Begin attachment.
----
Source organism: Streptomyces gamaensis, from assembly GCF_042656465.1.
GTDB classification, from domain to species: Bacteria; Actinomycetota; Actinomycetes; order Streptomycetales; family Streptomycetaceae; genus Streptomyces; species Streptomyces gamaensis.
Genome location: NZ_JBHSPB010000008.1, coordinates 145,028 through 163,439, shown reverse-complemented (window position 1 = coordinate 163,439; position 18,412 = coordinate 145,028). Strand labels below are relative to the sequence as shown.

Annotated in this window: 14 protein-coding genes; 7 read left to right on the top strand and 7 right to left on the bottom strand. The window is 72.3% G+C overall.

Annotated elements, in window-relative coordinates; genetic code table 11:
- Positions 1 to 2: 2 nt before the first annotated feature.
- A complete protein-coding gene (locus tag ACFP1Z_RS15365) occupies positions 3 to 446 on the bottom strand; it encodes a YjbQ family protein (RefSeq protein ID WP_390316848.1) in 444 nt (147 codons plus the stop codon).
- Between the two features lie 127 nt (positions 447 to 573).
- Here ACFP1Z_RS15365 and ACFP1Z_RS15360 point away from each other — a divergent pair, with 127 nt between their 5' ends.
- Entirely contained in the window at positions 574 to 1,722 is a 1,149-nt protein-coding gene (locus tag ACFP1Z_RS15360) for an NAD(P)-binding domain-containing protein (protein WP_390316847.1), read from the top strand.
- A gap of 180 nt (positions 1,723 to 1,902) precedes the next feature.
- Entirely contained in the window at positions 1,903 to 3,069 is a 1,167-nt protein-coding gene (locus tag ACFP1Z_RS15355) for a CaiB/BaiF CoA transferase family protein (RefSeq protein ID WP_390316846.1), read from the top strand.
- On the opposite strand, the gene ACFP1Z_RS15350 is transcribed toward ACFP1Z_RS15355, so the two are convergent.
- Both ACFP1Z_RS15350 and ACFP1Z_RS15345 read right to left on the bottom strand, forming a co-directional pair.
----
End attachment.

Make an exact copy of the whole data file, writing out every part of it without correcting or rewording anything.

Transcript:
Source organism: Streptomyces gamaensis, from assembly GCF_042656465.1.
GTDB classification, from domain to species: Bacteria; Actinomycetota; Actinomycetes; order Streptomycetales; family Streptomycetaceae; genus Streptomyces; species Streptomyces gamaensis.
Genome location: NZ_JBHSPB010000008.1, coordinates 145,028 through 163,439, shown reverse-complemented (window position 1 = coordinate 163,439; position 18,412 = coordinate 145,028). Strand labels below are relative to the sequence as shown.

Annotated in this window: 14 protein-coding genes; 7 read left to right on the top strand and 7 right to left on the bottom strand. The window is 72.3% G+C overall.

Annotated elements, in window-relative coordinates; genetic code table 11:
- Positions 1 to 2: 2 nt before the first annotated feature.
- A complete protein-coding gene (locus tag ACFP1Z_RS15365) occupies positions 3 to 446 on the bottom strand; it encodes a YjbQ family protein (RefSeq protein ID WP_390316848.1) in 444 nt (147 codons plus the stop codon).
- Between the two features lie 127 nt (positions 447 to 573).
- Here ACFP1Z_RS15365 and ACFP1Z_RS15360 point away from each other — a divergent pair, with 127 nt between their 5' ends.
- Entirely contained in the window at positions 574 to 1,722 is a 1,149-nt protein-coding gene (locus tag ACFP1Z_RS15360) for an NAD(P)-binding domain-containing protein (protein WP_390316847.1), read from the top strand.
- A gap of 180 nt (positions 1,723 to 1,902) precedes the next feature.
- Entirely contained in the window at positions 1,903 to 3,069 is a 1,167-nt protein-coding gene (locus tag ACFP1Z_RS15355) for a CaiB/BaiF CoA transferase family protein (RefSeq protein ID WP_390316846.1), read from the top strand.
- On the opposite strand, the gene ACFP1Z_RS15350 is transcribed toward ACFP1Z_RS15355, so the two are convergent.
- Both ACFP1Z_RS15350 and ACFP1Z_RS15345 read right to left on the bottom strand, forming a co-directional pair.